FWIW, my husband and I spend a lot of time in England and Scotland. Last Thanksgiving, we were in Scotland at a hotel (or as the Brits/Scots say, "an hotel") that we stay at frequently. They very kindly prepared a "Thanksgiving dinner" for us. This hotel is an old Victorian/Edwardian hunting lodge and has a rather formal (though friendly) dinner service. They offered three entrees that night (as they always do), and one choice was roast turkey, carved and served from the trolley, accompanied by small roasted potatoes, brussels sprouts, stuffing balls, gravy, bread sauce and cranberry sauce. In other words, it was the classic UK Christmas dinner, and in fact, the owners told us that their poultry supplier asked whether they were serving Christmas dinner a month early. I think many Brits/Scots regard roast turkey as a uniquely Christmas "luncheon" dish. They also had pecan tarts (like individual pecan pies) for us for dessert, which I suppose is the traditional dessert at Thanksgiving in many parts of the US, though it isn't for my husband and me (we're strictly pumpkin pie). That said, we certainly enjoyed the meal We noticed that many of the other guests chose the turkey option, and seemed to enjoy it, though they were rather bemused by it.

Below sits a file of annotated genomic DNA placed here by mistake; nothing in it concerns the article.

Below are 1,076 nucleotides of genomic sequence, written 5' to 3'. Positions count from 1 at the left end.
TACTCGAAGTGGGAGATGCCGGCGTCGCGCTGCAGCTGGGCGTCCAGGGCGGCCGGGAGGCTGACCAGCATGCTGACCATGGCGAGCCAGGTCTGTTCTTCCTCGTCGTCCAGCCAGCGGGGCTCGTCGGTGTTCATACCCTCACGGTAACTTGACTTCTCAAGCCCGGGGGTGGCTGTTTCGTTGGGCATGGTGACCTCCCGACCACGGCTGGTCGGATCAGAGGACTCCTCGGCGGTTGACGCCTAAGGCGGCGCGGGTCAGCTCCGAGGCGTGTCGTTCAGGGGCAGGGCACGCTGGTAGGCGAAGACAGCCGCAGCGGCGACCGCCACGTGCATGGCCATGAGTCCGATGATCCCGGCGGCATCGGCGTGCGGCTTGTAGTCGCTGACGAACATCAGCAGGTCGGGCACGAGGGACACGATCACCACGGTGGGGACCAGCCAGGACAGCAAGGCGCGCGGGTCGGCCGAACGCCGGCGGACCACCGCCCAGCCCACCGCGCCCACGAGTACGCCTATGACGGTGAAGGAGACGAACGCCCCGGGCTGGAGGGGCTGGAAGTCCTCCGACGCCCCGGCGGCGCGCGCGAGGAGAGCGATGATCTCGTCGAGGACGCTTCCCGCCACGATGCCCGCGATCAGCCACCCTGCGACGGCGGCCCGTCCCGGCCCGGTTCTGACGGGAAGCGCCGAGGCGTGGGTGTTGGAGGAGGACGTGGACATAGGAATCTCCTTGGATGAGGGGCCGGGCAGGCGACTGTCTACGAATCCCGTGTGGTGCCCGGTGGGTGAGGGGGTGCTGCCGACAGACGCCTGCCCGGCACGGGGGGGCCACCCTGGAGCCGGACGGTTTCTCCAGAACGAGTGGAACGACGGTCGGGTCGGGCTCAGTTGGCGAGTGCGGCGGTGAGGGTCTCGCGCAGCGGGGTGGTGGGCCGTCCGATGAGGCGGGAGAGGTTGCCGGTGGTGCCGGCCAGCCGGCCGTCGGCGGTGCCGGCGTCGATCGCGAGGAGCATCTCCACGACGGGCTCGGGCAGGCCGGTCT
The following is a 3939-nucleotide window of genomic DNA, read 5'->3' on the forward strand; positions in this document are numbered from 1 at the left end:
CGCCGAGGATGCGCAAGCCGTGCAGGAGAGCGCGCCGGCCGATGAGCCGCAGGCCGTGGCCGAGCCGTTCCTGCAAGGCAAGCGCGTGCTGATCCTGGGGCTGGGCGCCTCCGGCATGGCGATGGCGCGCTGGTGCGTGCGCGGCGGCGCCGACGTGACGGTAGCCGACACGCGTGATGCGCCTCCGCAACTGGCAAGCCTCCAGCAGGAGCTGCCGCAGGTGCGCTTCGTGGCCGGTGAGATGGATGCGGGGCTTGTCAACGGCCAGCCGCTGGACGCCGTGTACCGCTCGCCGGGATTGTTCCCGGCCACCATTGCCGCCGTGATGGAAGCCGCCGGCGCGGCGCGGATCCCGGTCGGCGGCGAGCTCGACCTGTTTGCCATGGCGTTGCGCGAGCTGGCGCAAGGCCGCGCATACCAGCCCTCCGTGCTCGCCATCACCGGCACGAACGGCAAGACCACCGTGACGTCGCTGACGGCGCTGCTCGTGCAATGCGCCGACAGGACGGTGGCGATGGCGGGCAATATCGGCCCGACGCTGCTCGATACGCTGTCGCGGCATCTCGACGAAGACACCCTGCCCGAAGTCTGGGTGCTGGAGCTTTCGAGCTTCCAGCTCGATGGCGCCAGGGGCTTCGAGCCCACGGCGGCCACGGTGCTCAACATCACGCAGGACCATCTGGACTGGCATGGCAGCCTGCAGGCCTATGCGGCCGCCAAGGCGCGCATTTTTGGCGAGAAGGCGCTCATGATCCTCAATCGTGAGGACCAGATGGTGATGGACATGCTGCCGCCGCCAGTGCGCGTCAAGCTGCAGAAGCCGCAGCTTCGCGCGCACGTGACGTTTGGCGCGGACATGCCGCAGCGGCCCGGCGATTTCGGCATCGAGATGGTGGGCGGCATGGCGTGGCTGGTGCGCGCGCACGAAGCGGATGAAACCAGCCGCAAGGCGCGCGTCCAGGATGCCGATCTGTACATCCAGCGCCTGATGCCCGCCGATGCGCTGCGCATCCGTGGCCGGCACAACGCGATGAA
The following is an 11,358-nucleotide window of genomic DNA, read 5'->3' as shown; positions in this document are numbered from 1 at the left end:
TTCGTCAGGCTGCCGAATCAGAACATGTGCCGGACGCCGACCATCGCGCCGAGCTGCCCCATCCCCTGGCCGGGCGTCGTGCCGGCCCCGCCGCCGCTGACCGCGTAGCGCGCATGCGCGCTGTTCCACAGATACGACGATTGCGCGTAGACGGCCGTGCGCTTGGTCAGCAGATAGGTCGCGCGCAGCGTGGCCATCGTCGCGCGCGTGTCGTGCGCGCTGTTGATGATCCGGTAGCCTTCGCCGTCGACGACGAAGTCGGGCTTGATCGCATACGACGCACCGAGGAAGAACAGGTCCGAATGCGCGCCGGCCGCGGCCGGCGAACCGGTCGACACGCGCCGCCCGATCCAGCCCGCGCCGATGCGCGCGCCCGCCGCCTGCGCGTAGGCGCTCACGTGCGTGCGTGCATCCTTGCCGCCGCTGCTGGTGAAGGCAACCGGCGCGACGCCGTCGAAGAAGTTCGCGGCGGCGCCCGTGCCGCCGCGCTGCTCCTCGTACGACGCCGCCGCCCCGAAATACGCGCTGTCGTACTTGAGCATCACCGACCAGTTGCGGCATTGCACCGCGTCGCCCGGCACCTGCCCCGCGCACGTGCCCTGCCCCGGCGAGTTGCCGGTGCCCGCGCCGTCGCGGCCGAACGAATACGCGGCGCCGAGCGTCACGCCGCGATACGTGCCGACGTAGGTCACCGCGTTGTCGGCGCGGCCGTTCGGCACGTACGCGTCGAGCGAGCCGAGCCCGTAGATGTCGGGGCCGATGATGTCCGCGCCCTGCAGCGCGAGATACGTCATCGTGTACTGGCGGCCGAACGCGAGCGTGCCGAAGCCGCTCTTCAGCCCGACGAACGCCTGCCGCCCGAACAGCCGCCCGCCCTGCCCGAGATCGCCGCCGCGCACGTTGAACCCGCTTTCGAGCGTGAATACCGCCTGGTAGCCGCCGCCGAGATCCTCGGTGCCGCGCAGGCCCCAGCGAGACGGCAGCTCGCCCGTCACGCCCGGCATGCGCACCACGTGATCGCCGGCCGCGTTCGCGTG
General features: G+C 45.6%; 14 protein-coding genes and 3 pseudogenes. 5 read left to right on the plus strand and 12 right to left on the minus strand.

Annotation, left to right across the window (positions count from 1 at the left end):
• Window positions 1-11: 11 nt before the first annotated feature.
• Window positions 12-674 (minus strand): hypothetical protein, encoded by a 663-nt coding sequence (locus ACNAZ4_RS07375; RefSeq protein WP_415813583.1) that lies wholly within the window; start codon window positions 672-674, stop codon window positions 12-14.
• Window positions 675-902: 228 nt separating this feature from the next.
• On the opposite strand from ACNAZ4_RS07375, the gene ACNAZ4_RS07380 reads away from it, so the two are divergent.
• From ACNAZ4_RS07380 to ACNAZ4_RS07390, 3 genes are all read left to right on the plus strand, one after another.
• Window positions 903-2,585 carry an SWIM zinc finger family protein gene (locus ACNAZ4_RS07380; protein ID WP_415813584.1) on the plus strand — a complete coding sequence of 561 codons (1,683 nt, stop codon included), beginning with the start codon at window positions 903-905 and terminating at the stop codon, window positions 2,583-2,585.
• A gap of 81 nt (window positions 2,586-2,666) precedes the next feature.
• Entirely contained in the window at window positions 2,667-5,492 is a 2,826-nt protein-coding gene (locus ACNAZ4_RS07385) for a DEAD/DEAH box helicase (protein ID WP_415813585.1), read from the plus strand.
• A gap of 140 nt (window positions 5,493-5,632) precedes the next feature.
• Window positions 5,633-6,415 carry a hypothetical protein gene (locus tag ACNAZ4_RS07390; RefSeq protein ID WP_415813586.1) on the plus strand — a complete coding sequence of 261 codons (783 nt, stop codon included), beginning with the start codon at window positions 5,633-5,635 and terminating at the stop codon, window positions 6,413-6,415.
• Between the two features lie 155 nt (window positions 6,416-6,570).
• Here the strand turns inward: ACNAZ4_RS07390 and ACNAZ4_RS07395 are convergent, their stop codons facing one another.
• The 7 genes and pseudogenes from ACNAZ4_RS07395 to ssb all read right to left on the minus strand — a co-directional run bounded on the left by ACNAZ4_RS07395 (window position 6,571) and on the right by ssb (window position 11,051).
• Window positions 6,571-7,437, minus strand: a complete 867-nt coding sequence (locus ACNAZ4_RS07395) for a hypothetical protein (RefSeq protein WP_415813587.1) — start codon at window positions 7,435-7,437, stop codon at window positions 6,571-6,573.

Many years ago, in the mid-80s, we spent Fourth of July in Scotland, and the country house hotel at which we stayed served roast turkey then -- thinking it was a traditional Fourth of July meal for Americans. It was delicious, too, but sort of . . . surprising.
I guess my point is that getting American food "right" can be tricky. There are just enough similarities between some English and American presentations of food that it could be easy to miss a detail or two. The devil is in the details, as they say.
It could still be good, but just not authentic "American."